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Reduced expression of alpha catenin is associated with poor prognosis in colorectal carcinoma.
  1. K M Ropponen,
  2. M J Eskelinen,
  3. P K Lipponen,
  4. E M Alhava,
  5. V M Kosma
  1. Department of Pathology and Forensic Medicine, Kuopio University Hospital, University of Kuopio, Finland.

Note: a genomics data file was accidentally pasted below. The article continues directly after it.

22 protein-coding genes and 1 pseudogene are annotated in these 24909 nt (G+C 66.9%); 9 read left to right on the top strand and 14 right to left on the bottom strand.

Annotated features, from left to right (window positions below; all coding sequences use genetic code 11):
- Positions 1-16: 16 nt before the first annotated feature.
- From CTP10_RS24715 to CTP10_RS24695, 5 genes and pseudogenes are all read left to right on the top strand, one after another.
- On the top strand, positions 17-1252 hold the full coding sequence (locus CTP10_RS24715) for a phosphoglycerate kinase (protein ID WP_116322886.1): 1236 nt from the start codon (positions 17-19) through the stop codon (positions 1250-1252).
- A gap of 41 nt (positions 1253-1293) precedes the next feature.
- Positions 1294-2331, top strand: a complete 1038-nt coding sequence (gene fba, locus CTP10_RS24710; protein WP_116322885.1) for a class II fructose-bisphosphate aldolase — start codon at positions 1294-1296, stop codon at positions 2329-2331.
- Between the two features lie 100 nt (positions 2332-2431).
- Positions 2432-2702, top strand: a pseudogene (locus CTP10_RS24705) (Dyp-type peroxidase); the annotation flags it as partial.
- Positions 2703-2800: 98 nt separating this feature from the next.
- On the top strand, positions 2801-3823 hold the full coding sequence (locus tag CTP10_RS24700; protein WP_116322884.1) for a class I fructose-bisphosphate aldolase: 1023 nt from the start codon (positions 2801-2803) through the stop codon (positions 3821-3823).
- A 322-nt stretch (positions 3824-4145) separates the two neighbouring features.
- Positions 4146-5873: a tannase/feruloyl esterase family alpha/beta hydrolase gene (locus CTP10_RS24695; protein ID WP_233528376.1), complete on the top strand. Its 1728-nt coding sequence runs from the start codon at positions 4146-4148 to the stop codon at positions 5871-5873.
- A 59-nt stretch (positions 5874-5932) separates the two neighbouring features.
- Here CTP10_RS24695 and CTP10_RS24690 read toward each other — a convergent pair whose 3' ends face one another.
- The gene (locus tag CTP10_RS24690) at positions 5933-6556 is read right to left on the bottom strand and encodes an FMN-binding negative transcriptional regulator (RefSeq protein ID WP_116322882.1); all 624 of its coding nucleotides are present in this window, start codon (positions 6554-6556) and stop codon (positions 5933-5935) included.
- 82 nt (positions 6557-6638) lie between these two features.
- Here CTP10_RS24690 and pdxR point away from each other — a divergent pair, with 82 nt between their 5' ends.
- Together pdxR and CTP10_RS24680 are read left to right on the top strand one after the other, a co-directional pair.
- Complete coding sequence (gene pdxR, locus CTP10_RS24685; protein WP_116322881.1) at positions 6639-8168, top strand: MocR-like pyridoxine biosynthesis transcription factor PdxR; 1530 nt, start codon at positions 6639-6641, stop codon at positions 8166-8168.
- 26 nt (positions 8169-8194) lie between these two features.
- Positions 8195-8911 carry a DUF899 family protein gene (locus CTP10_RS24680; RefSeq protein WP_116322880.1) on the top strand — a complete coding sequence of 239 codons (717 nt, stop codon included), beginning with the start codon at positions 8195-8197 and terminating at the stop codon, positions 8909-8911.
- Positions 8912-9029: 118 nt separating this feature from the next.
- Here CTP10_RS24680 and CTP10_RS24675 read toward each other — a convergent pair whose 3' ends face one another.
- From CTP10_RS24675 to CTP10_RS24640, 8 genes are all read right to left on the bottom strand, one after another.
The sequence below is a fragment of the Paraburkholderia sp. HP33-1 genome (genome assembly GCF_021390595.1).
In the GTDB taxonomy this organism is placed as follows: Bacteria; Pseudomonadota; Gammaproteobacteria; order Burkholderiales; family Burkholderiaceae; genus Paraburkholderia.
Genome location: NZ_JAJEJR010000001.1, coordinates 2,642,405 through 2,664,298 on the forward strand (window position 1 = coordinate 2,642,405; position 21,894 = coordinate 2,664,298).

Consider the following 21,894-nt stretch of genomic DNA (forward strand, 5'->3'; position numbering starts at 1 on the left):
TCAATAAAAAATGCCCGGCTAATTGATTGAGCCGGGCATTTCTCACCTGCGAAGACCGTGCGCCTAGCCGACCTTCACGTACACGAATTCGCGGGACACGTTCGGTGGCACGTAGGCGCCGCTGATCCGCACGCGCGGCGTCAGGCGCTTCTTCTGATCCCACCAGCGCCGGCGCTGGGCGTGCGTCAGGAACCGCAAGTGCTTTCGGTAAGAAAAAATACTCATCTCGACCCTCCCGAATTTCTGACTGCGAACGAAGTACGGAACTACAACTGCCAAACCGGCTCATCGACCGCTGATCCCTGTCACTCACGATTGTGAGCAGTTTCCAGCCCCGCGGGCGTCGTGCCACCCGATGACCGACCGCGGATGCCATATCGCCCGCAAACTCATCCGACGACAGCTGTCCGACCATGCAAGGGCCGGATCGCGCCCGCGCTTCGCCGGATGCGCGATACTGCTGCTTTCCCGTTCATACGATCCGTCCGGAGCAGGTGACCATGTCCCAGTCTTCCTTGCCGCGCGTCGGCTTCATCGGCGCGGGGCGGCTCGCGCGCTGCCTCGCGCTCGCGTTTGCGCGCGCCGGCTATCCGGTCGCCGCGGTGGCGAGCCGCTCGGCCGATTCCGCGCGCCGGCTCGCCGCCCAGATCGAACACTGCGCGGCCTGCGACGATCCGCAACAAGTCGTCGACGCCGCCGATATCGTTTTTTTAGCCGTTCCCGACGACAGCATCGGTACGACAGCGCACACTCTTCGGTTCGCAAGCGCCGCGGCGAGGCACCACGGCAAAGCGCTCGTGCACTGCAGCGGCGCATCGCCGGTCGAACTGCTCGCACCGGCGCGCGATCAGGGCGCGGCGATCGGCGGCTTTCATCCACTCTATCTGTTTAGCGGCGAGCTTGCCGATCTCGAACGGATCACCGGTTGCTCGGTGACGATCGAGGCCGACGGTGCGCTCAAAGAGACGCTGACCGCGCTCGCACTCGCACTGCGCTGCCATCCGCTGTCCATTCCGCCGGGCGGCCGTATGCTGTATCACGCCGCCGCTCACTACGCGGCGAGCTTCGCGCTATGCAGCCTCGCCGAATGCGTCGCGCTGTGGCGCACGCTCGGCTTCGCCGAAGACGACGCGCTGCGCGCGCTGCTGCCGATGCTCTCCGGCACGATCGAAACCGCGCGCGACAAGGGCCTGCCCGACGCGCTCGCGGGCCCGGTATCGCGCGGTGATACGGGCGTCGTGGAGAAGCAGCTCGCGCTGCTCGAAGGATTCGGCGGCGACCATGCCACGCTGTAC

AIMS: To investigate alpha catenin expression in surgically resected human colorectal cancers to evaluate its prognostic value during long term follow up. METHODS: Immunohistochemistry was used to compare the expression of alpha catenin with conventional prognostic factors in 187 colorectal cancer patients treated in Kuopio University Hospital and followed up for a mean of 14 years. The hypothesis that the intensity of expression of alpha catenin and its distribution in cancer cells is correlated with survival was tested with the long-rank test, hazard ratios, and their confidence intervals. RESULTS: Uniform membranous alpha catenin staining localised to the intercellular borders was observed in 46% of the tumours; 55% of all tumours had either heterogeneous or negative alpha catenin expression, and staining intensity was either negative or weak in 42% of the tumours. The cancer related and recurrence-free survival rates were lower among patients with a weak alpha catenin intensity in tumour epithelium (p < 0.001), a low fraction of positive tumour cells (p < 0.001), and an additional cytoplasmic accumulation of alpha catenin (p < 0.001). In multivariate analysis, the intensity of alpha catenin expression in tumour epithelium predicted cancer related survival independently; alpha catenin localisation in tumour epithelium was an independent prognostic factor of recurrence-free survival in the group as a whole and in the T1-3N0M0 tumour subgroup. CONCLUSIONS: A low proportion of positive carcinoma cells, additional cytoplasmic accumulation of alpha catenin, and reduced expression intensity in tumour epithelium predict a poor survival rate. The results suggest that alpha catenin has prognostic significance in colorectal cancer.

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